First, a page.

les citrons du mondecitronne

we are yet to be introduced to various mechanisms which will alter our ability to so brazenly ascend forth, particularly that of skin.

I am helping develop apioforum.

who is mark?

— citrons

a very long time ago

recent posts

citrons #4036

right. the problem with them is only that they're predominantly unfinished, which is just... what happens with video games. it's just hard in general to make video games.

citrons #4030

making video games? yeah.

citrons #4022

pertaining to the module system, my ultimate goal would be to create a package manager and repository, but this would depend on package ecosystem/playerbase to exist first.

citrons (edited ) #4021

I feel like you're referring back to a previous conversation, but i can't remember which; could you please remind me?

consider the case of modding APIs, or breaking compatibility. whether or not a modding API is a good fit for this game specifically, I find that you have taken hardline stances on software that I disagree with in the past.

Perhaps i stated my goal wrong. Maybe a better way to phrase it would be that i want to create a game that's better at being Minecraft than Minecraft is. Or perhaps i could say that there's a certain happy feeling i used to have when playing Minecraft when i was youngerand less disillusioned with the world, and i want to be able to recreate that feeling.

I see now. that could be interesting.

If the consensus of the populace is that doing something would be the most fun, that's what should be done; if everybody's saying that something isn't fun, it should be removed; if experiments reveal that people find something more fun than expected, that should influence the decisions.

that certainly makes sense.

(I'm curious about what you specifically mean by the design goals you listed, though.)

well, I plan extensibility in the form of a module system, in which the game is constructed from modules which interact with each other by exposing public APIs and which can be used in different combinations at whim (as long as they don't conflict).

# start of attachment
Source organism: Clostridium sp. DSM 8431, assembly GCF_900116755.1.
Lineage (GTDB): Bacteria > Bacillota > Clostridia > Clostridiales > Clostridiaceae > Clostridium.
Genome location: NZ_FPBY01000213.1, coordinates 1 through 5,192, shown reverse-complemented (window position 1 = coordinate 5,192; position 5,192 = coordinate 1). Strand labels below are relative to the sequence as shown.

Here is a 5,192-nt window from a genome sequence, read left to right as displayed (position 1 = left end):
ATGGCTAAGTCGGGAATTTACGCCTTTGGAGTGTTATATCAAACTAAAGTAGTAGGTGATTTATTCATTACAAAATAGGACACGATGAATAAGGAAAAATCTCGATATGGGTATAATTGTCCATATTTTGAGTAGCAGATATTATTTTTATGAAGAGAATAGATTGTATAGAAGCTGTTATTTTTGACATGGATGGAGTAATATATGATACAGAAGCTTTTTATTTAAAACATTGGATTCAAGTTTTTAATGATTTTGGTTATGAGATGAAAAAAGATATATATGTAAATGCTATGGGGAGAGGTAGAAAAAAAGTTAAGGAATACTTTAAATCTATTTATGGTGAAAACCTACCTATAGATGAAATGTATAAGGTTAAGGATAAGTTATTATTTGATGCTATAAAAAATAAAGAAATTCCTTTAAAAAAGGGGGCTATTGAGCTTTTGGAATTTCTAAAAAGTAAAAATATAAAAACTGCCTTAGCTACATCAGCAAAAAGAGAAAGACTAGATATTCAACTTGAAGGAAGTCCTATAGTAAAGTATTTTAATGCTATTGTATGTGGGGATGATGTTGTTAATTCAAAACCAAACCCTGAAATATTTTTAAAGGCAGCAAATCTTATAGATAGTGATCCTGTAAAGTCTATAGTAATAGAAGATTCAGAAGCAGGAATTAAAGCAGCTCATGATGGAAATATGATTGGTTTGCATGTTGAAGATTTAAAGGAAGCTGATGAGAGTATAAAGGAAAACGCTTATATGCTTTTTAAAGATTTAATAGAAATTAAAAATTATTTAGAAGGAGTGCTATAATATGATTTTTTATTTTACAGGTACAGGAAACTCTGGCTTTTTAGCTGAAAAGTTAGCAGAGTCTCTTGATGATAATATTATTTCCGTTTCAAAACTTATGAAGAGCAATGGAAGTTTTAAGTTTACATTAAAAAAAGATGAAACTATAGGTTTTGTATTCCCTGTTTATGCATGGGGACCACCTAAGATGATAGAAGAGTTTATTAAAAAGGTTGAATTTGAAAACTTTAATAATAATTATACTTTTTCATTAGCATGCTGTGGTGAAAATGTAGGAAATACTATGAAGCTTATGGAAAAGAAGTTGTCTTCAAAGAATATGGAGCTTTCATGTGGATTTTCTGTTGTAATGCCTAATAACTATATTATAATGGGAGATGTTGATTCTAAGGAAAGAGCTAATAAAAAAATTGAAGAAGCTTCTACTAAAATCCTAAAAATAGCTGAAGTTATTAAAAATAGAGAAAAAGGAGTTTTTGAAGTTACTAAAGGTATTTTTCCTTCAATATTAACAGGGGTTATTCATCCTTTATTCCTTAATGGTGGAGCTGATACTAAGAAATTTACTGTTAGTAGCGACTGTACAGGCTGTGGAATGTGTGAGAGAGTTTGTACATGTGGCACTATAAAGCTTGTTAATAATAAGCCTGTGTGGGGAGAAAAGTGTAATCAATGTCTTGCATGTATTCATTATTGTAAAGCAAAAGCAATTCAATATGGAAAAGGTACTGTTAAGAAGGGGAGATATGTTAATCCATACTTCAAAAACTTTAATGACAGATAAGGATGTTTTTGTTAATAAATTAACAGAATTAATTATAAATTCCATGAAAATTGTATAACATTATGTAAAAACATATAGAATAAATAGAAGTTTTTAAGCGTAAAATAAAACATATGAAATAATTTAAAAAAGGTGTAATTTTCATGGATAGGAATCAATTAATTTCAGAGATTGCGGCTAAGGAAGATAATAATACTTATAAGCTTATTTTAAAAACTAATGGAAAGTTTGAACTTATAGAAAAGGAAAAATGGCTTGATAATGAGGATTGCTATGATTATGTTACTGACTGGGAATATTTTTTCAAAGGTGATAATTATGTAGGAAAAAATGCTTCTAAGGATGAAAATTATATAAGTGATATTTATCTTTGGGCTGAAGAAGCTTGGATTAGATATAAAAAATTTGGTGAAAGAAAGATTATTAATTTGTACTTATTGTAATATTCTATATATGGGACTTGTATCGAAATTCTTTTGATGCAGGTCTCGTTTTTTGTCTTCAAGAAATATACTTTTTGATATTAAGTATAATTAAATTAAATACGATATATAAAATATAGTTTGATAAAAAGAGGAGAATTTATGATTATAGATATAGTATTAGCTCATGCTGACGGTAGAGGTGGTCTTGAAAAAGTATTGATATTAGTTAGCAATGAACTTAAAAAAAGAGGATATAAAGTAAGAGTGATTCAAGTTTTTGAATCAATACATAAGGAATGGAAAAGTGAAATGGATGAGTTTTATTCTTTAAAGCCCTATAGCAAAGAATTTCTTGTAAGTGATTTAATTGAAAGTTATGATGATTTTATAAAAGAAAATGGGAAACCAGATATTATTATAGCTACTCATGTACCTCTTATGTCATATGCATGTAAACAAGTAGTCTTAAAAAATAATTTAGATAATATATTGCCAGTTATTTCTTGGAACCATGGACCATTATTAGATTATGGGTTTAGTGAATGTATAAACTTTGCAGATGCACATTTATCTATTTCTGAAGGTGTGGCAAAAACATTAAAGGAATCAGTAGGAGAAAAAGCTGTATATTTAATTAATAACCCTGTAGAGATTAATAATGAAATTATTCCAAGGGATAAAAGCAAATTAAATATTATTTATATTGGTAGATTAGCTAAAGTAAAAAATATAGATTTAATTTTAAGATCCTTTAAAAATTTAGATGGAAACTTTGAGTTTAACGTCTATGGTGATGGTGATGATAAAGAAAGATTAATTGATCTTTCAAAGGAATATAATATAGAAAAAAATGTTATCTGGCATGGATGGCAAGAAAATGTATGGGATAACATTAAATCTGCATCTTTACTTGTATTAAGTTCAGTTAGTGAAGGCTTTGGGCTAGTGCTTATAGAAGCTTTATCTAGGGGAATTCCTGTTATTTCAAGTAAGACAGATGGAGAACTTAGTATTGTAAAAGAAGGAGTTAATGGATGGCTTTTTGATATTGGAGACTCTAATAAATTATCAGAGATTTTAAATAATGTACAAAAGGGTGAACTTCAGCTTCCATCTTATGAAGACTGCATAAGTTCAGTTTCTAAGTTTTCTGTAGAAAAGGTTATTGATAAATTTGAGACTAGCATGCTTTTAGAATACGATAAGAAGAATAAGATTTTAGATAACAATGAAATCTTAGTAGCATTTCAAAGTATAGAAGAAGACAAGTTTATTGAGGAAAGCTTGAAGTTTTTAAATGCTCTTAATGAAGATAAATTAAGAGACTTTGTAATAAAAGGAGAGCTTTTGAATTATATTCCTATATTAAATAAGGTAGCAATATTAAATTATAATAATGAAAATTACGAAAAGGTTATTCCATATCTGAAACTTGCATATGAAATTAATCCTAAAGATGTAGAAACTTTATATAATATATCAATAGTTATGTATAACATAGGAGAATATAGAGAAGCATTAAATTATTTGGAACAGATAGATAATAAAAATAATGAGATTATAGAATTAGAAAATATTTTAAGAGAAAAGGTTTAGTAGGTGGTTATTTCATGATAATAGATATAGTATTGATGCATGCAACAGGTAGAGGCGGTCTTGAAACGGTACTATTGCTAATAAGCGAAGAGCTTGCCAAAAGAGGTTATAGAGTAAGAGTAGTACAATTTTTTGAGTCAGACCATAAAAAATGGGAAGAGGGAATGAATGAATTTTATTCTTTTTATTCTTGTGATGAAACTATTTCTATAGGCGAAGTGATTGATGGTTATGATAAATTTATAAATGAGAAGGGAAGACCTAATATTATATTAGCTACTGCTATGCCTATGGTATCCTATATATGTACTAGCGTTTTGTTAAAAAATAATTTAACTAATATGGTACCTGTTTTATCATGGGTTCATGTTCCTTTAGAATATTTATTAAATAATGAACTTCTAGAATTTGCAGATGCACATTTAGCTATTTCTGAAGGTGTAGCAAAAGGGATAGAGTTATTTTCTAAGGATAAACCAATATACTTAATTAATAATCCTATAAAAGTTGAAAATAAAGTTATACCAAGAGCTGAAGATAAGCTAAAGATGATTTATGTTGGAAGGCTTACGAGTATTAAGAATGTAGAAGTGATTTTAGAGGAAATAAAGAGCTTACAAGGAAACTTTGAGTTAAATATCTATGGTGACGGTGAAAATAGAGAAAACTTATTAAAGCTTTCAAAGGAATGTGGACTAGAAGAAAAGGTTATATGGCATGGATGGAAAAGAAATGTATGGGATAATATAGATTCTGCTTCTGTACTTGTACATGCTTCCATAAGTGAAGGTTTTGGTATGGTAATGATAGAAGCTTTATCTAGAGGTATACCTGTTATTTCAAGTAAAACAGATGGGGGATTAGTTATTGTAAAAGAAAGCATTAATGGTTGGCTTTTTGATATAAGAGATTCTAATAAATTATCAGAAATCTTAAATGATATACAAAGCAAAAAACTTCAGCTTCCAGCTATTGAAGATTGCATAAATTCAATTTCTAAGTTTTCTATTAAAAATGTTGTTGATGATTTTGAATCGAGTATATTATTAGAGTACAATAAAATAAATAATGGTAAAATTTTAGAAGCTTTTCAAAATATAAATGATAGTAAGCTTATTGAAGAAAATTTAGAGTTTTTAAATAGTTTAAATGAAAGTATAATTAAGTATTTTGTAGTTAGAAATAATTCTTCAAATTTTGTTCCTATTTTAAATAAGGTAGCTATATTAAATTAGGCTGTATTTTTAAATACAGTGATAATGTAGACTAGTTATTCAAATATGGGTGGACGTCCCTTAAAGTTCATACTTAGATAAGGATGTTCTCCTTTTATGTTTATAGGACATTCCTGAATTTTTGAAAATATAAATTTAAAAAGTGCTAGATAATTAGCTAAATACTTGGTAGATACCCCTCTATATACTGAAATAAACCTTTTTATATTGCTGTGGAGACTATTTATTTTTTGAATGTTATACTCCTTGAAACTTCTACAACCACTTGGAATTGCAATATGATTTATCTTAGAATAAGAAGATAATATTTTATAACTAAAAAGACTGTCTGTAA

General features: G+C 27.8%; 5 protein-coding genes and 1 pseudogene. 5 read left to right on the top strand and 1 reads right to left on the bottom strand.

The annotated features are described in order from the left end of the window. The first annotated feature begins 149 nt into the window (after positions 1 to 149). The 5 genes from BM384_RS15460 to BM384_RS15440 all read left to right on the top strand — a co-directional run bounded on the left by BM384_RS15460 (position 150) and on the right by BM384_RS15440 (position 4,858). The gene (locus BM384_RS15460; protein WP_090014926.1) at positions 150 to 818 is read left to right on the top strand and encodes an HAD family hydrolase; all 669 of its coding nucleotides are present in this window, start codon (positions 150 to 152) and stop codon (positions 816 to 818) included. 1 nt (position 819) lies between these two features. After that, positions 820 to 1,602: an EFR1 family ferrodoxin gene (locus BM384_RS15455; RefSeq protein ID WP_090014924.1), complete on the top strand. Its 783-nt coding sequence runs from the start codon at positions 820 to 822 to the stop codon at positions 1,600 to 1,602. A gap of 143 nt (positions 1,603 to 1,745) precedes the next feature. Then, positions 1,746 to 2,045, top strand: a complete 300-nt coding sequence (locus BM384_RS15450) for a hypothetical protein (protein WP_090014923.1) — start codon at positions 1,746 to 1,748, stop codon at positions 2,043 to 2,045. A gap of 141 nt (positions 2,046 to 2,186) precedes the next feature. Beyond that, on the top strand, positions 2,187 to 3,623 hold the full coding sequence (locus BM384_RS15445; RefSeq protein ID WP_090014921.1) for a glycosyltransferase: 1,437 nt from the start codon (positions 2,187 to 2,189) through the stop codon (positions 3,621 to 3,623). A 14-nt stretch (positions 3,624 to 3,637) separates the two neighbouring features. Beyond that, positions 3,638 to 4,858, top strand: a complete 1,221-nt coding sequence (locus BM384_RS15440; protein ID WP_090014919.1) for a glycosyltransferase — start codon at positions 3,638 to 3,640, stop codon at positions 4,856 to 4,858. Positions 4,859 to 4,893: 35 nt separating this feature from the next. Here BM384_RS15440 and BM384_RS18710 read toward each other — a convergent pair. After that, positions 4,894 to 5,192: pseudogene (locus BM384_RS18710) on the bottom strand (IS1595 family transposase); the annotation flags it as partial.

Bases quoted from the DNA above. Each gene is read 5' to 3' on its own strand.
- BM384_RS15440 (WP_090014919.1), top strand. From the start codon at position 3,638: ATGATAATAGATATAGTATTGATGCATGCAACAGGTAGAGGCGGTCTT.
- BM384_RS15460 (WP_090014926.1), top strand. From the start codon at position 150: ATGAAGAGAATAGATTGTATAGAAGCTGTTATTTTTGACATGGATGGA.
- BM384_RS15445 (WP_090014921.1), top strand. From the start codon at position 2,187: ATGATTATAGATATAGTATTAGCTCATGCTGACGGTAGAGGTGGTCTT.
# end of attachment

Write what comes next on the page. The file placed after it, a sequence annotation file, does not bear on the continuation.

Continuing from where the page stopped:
in terms of actual game mechanics, I want to design the game such that blocks in the world have interesting interactions, and hopefully emergent mechanics. my ideas hinge heavily on my reinterpretation of the voxel engine, wherein multiple blocks at once can fit within a space. this is implemented partially and inelegantly in minecraft in the case of waterlogging and slabs, but I wish to implement this generally.

I think that the main mechanics that the player will interact with to make mechanisms and generally get things done are heat and water. water, unlike in minecraft, will actually be finite and flow into different blocks akin to minecraft. heat will likely be producible by combusting fuel and by other means, and I think it will be the means to power mechanisms like pistons.

pistons will be akin to those in minecraft, but they will be much more powerful. utilizing the ability to contain multiple blocks in a space, one will be able to apply a gluelike block to the sides of blocks, which will cause them to be moved as one when pushed by a piston.

for implementing logic, my current idea is to have a funguslike substance whose stem conducts heat very well and whose head implements logic gates. the fungus would be found on the roof of a certain type of cave underground, and may be cultivated by the player once found.

pertaining to world generation, I want to feature detailed and fantastical environments. the world generation will take advantage of the "infinite" nature of the world, both horizontally and vertically. as one moves further from the center of the world, the environments become more fantastical, and as one ventures deeper into the ground, one is able to stumble upon the otherworldly. I'm not sure what should be in the sky, but perhaps there would be floating islands or celestial objects.